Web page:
I think too many people, in all industries, rely upon email much too heavily. It has its place, but is still very impersonal and can easily be heard in a voice well different than intended.

There's no right answer here. Just the answer that aligns with the strategy you set for yourself.
~Captcook
 

#22
MWEA  
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RazorbackCPA wrote:I would much prefer the "at the end of the process" appointment that ItDepends describes. It's very common for me from May through December to work this way. But by volume, that's the exception. Most of my tax season meetings are at the front end.

The main problem with changing that is the workload in April. I don't meet with any clients starting 04/01/XX. I get all of my meetings done by the end of March. I'm not sure how to switch that. Perhaps more gets done sooner, but I can't imagine my sanity the first week of April looking at a calendar full of meetings.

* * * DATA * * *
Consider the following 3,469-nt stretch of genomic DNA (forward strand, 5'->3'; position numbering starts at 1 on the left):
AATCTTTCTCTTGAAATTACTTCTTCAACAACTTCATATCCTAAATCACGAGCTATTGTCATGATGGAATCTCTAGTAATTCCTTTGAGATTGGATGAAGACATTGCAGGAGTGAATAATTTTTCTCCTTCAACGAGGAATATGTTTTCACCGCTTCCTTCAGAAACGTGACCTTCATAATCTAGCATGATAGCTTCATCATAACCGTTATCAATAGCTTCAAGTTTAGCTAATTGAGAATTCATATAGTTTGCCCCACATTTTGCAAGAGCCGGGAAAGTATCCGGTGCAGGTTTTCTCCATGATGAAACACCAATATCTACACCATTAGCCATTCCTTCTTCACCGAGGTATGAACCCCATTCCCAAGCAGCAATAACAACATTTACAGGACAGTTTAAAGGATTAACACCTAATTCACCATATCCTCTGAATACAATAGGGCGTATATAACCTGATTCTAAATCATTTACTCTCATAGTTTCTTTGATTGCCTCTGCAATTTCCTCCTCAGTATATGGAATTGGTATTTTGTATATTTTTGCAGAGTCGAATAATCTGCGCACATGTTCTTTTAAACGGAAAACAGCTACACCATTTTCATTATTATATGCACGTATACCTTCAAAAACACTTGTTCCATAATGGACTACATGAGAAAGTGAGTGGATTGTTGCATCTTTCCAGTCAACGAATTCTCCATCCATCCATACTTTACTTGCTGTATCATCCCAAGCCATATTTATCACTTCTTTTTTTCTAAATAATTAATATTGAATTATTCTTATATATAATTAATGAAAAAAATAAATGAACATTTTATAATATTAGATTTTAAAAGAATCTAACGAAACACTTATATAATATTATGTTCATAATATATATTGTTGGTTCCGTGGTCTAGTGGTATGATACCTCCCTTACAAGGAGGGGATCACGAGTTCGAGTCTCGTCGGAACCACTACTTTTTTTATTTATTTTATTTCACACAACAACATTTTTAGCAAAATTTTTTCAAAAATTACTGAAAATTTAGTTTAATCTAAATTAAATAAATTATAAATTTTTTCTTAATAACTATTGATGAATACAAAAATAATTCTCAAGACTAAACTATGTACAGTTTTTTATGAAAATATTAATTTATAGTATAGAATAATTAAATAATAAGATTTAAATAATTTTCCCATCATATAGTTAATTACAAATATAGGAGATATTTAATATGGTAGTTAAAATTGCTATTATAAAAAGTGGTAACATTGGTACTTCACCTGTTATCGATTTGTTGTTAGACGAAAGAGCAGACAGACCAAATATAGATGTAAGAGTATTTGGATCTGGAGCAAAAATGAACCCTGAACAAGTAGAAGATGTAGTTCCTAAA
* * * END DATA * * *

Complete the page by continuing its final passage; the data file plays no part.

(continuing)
I’ve done it both ways, I’ll never go back to drop off meetings again. Another practitioner told me I was doing it wrong but I wasn’t sure how to change the process when clients were used to meeting up front. Covid changed that and now we don’t do any drop offs. I’ll probably review returns with less than 50%, most of our long-term clients know what we need or we can give them the list by email. As long as the result is normal, they don’t desire an explanation.

The efficiency gains will be so high that I think it more than outweighs your other concern.
 

#23
MWEA  
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MWEA wrote:
RazorbackCPA wrote:I would much prefer the "at the end of the process" appointment that ItDepends describes. It's very common for me from May through December to work this way. But by volume, that's the exception. Most of my tax season meetings are at the front end.